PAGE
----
Location: Grand Rapids, MI
Roosevelt Park Neighborhood, Grand Rapids, Michigan
Located just south of Downtown Grand Rapids along Grandville Avenue, the Roosevelt Park neighborhood is a rich tapestry of people, place, and culture that has been informed by continued transition and evolution. Rooted in Dutch heritage, this dynamic people-centered and place-based neighborhood mosaic is now cultivated by an emerging Latino and African American community.
This neighborhood authenticity, combined with its proximity to downtown, location along a transit corridor, burgeoning citizen-driven arts culture, and a collection of heritage buildings make it one of a handful of near neighborhoods that will likely experience rapid new investment in the near future. With this new investment potentially looming on the horizon came fears of gentrification and displacement amongst neighborhood residents.
This Area Specific Plan (ASP), which is an amendment to the City of Grand Rapids Master Plan, is the neighborhood’s proactive response to these fears. Adopted in April 2017, the bilingual ASP is a citizen-driven vision that seeks to “self-gentrify” by ensuring that new growth and development is “BY the neighbors, not FOR the neighbors”.
The ASP is the culmination of a broad year-long community engagement process that included a week-long charrette, door-to-door conversations in homes and businesses, visioning meetings, a neighborhood survey, and a tactical installation along Grandville Avenue to simulate the Plan’s proposed traffic calming recommendations.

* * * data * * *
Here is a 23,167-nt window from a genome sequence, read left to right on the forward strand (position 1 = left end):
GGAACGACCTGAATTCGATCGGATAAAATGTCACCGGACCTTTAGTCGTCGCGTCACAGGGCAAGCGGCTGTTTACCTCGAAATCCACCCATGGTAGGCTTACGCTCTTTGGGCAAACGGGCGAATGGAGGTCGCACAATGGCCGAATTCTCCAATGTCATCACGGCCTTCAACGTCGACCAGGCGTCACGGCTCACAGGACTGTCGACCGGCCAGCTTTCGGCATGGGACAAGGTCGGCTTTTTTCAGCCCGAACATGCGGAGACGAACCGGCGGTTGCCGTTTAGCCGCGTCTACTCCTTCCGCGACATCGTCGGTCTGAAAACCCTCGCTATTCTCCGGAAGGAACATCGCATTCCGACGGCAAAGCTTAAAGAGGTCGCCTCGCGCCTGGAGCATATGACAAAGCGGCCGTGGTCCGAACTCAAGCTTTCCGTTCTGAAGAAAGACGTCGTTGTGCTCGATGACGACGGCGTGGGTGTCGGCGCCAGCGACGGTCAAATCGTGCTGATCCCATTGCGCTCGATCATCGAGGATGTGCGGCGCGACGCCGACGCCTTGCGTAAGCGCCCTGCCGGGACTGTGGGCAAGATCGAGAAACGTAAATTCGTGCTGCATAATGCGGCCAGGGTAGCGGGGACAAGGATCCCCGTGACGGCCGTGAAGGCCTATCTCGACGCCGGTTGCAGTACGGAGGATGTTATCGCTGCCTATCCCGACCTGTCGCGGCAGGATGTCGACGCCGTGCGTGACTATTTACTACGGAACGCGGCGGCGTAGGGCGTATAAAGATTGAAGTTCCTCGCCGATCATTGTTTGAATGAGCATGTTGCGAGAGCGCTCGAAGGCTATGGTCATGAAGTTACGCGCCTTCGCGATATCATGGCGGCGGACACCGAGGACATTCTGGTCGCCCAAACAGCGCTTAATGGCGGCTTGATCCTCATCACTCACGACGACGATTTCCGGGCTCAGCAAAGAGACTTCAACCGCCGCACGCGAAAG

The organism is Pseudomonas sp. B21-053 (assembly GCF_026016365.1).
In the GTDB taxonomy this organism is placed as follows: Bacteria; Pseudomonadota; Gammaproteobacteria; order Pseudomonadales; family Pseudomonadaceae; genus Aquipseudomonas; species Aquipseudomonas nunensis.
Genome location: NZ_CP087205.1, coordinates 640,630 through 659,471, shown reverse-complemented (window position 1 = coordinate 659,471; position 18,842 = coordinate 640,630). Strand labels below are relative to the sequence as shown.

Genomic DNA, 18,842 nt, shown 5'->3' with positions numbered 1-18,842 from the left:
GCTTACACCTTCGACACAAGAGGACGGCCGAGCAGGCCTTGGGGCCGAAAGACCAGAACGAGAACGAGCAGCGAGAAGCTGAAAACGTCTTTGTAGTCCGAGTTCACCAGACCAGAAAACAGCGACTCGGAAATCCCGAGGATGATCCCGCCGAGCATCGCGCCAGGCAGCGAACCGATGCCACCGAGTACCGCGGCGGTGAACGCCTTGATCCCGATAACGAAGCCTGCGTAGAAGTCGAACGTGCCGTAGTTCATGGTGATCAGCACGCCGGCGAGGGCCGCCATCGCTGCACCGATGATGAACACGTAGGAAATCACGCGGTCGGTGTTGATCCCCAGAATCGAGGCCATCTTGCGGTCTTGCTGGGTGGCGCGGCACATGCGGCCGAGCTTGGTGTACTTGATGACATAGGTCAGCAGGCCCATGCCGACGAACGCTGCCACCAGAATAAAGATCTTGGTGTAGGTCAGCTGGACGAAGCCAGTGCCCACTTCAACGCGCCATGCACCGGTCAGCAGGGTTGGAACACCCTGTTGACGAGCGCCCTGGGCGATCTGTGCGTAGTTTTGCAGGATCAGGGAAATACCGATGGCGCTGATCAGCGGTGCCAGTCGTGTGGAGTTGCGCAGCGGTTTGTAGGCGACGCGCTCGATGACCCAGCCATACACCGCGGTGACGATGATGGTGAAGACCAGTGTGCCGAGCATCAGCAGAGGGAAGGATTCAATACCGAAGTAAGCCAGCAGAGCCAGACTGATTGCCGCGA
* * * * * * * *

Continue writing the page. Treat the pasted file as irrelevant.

The inclusive process has empowered the neighborhood residents to confidently advocate for their Plan’s recommendations, giving the ASP the ability to gain traction with realistic implementation.
The highly-visual, graphics-based Plan provides a neighborhood vision that is organized around five essential elements and seven critical nodes along the corridor. These place-based nodes provide a framework for land use decision-making, urban design, transit planning, and infill development. Vision-based techniques are recommended for each node and can be applied at short-, mid-, and long-term intervals in order to provide tenable implementation and measurable success.
After only three-months, the ASP has resulted in the City changing zoning within the neighborhood to protect single-family homes, encourage development within targeted areas along the corridor, and permit diverse missing-middle housing within the nodes. Additionally, the Plan has led to renewed and meaningful discussions to remove a truck route designation along the avenue, a doubling of the amount of sheltered bus stops along the corridor, and a neighborhood-driven design of a mixed-income, mixed-use infill development the includes a new high school, a small pharmacy, incubator retail and office space, and a diverse spectrum of home-ownership and rental residential opportunities.